Step 4: Required subjects
You must provide a basic academic educational program including reading, language arts, mathematics, social studies, and science.
Step 5: Annual Progress Reports
Following each school year, you must write a progress report for your child in each of the required subjects. Keep this report in your records for at least three years. It doesn't have to be submitted to public school officials.
Step 6: Test your child at least once every three years after they complete third grade
Beginning at the end of third grade, your child must be tested at least every three years. Learn more about testing and evaluation options here.
The Dexter Mosely Act
There's been an addition to Georgia law that allows for homeschool students in grades 6-12 to participate in extracurricular and interscholastic activities in their local public school system.
There are, of course, guidelines which must be followed, but this new law offers homeschoolers a wealth of opportunities and should definitely be explored.
Getting Started with Georgia Homeschooling
Once you're familiar with the rules and regulations, it's time to choose the right homeschool curriculum for you and your student. The choices are nearly endless but don't let that intimidate you. Start by deciding if you'd rather teach from textbooks and workbooks or from a tablet and computer.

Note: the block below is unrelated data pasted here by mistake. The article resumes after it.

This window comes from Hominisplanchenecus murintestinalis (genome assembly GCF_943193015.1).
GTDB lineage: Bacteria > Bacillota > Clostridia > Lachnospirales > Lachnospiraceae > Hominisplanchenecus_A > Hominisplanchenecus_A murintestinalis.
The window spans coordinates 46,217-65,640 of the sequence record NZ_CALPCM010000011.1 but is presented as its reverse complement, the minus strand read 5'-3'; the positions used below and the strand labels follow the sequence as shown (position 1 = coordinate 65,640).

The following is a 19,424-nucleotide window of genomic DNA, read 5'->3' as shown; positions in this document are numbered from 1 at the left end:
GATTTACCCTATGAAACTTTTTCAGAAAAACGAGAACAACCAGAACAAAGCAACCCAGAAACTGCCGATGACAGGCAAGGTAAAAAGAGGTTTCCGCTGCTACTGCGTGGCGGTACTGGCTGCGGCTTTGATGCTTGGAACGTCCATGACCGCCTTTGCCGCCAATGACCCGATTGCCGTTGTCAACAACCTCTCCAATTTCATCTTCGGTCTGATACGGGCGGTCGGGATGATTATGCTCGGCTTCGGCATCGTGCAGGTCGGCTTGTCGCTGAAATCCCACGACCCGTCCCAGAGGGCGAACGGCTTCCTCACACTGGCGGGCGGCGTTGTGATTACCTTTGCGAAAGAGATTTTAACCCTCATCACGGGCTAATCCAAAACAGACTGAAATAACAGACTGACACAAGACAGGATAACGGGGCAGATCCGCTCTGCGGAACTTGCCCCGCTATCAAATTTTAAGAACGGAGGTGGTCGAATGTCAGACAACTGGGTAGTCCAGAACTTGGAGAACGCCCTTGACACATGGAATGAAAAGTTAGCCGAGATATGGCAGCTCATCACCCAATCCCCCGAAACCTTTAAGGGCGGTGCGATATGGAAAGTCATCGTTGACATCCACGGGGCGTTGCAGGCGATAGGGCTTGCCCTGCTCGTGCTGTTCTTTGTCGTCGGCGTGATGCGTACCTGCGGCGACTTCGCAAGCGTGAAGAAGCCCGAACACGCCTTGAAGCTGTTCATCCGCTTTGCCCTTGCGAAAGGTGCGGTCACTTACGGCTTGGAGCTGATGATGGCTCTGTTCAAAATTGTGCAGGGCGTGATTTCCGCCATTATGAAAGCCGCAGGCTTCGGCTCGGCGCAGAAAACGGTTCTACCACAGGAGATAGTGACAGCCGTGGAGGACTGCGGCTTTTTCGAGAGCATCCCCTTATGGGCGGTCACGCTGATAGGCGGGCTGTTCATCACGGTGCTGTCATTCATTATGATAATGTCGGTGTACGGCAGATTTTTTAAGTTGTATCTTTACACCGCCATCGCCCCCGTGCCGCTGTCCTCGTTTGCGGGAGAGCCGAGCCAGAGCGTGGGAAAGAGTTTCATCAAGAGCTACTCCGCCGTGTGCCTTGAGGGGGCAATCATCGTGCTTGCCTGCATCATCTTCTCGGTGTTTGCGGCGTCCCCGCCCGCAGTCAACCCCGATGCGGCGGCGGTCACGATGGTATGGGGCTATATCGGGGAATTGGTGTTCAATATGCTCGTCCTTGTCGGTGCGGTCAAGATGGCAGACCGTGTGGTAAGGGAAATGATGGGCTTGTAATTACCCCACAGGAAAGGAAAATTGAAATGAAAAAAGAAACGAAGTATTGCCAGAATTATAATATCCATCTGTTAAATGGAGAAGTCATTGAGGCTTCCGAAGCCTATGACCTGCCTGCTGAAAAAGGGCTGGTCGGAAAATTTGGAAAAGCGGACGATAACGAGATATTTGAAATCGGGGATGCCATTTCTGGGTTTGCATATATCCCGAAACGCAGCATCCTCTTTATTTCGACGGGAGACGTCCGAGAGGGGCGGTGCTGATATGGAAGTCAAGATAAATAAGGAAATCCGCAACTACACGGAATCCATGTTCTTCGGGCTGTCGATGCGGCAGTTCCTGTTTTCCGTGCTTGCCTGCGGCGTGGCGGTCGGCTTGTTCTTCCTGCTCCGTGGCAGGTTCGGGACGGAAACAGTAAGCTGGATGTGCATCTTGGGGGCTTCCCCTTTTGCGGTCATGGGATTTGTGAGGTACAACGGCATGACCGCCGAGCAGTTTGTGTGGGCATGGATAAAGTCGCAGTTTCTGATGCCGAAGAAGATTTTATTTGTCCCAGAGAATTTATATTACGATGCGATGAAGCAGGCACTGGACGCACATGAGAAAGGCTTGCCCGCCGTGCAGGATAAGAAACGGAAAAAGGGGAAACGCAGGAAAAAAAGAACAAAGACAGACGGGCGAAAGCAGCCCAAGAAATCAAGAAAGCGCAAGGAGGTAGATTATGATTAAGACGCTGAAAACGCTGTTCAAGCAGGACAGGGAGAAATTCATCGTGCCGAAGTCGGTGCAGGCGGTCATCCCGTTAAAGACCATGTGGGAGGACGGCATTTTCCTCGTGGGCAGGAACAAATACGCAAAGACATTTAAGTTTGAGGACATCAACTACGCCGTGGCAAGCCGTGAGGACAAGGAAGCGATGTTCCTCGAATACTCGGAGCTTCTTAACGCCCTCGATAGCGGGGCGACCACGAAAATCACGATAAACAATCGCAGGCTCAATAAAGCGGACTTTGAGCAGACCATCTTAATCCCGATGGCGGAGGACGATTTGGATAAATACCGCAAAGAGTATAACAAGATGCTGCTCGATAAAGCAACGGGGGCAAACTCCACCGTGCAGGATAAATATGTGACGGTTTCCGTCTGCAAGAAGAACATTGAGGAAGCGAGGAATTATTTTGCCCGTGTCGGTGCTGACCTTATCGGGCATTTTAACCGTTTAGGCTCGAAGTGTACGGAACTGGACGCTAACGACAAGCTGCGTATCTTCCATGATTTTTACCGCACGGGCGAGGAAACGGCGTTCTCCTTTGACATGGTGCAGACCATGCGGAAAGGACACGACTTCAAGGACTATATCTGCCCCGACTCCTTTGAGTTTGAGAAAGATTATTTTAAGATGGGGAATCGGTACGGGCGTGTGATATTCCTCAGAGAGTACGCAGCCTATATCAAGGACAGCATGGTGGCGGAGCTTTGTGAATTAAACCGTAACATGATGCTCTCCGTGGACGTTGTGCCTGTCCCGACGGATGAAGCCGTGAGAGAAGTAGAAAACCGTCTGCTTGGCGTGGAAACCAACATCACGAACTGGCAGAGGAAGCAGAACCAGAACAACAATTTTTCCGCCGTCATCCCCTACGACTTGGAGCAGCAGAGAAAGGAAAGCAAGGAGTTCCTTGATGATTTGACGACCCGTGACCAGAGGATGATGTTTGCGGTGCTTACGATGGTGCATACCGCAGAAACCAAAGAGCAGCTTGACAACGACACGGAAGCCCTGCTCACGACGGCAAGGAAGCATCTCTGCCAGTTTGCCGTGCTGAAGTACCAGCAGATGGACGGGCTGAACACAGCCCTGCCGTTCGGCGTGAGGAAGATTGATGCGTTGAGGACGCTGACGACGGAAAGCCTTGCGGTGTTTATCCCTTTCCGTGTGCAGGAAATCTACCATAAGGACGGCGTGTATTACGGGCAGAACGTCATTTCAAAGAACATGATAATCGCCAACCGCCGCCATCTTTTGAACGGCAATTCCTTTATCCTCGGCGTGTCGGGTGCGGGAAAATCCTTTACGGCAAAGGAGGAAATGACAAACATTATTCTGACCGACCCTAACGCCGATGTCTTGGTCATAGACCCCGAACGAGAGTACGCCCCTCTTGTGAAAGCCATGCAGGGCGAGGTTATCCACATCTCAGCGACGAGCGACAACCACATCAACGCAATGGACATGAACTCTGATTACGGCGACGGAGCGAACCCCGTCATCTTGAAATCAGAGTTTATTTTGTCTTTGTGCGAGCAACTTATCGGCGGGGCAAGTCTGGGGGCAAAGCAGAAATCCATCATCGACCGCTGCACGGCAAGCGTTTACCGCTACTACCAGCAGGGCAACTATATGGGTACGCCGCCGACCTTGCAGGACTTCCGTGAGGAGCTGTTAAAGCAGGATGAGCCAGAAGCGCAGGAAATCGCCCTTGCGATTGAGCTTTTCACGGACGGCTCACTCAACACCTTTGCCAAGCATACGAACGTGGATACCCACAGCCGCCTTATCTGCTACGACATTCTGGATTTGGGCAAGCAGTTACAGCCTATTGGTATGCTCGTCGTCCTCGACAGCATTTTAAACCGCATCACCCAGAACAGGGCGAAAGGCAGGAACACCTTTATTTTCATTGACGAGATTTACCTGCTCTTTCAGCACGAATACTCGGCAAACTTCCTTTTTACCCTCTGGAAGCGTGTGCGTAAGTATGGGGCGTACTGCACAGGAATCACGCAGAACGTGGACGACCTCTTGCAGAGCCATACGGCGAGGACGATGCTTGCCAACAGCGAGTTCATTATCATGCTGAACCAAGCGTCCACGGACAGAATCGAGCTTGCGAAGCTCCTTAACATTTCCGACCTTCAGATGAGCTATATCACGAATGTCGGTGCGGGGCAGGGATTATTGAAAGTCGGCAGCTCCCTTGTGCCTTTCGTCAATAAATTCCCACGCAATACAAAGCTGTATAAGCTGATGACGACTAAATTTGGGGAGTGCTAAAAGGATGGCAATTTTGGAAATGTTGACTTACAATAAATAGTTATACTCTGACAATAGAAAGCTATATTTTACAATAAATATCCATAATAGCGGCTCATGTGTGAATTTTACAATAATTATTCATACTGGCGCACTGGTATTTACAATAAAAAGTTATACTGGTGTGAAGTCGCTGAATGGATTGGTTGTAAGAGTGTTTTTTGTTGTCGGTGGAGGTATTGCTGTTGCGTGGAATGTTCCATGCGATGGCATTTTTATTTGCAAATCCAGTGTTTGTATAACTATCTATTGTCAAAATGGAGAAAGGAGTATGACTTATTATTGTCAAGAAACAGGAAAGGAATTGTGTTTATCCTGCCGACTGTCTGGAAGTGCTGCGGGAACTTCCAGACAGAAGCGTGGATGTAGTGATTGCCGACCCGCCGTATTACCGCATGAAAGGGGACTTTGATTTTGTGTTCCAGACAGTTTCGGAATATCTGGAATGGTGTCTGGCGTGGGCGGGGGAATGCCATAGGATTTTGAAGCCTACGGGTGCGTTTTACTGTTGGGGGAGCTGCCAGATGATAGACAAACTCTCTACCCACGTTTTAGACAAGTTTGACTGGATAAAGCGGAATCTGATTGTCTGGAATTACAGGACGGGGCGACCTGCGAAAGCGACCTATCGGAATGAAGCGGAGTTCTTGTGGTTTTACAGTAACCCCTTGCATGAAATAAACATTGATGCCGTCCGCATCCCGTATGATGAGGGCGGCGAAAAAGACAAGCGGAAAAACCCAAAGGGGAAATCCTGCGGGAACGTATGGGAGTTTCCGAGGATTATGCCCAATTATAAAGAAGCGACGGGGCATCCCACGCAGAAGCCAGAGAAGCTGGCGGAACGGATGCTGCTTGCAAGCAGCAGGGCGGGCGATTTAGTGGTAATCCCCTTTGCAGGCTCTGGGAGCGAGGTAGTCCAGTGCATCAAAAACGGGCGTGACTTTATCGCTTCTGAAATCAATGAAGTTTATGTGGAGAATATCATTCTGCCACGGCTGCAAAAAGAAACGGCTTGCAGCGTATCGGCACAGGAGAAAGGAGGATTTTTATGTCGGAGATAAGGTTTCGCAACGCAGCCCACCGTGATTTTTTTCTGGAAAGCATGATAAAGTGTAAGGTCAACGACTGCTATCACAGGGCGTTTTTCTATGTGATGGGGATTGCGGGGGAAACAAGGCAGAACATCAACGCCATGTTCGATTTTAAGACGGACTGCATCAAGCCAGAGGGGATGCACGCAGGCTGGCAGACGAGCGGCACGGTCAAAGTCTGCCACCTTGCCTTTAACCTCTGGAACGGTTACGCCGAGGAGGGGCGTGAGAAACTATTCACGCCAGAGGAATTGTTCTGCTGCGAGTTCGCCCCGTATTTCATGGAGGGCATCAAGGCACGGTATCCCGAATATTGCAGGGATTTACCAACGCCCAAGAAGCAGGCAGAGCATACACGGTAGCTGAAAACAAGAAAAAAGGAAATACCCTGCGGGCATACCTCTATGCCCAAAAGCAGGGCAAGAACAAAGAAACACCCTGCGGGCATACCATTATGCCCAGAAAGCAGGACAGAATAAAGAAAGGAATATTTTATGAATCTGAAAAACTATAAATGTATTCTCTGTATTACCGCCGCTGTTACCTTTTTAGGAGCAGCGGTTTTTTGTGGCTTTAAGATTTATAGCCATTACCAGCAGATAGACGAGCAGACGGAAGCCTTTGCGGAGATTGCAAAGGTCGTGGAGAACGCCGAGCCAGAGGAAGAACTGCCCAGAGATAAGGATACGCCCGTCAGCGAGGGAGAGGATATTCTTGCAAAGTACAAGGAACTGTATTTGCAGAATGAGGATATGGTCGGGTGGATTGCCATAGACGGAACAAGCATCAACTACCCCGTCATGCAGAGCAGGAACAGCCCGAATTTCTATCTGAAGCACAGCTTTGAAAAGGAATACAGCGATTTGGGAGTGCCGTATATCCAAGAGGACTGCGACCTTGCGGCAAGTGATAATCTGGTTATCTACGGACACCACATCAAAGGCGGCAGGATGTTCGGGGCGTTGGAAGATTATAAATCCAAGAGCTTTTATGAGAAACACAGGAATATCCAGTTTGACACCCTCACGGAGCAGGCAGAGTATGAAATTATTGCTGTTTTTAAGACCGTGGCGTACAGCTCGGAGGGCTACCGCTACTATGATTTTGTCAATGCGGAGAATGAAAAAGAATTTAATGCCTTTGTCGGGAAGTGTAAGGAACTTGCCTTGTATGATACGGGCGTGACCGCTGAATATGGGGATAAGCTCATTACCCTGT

Printed versus online programs (or a mix of both) is usually the first choice parents make about curriculum. It's worth pointing out that you don't have to stick with your first choice if it turns out not to fit quite right. You can always make changes and experiment later.
Another choice you'll need to make is whether you'll teach a faith-based curriculum. There are plenty available from established, reputable companies, so you'll have options.
If you prefer a secular perspective, there are many of great options there as well.
Also consider whether you need a program that can accommodate special needs. Some programs offer exceptional special needs consideration while others don't. If this is a priority for you, keep it in mind while doing your research.
Finally, once you land on a curriculum or program that seems like a good fit, supplement it with additional resources. These can come from your local library, sources you find online, or some of the resources we have listed below. Homeschool groups and associations are a great place to find additional support and fun ways to expand your home education plan.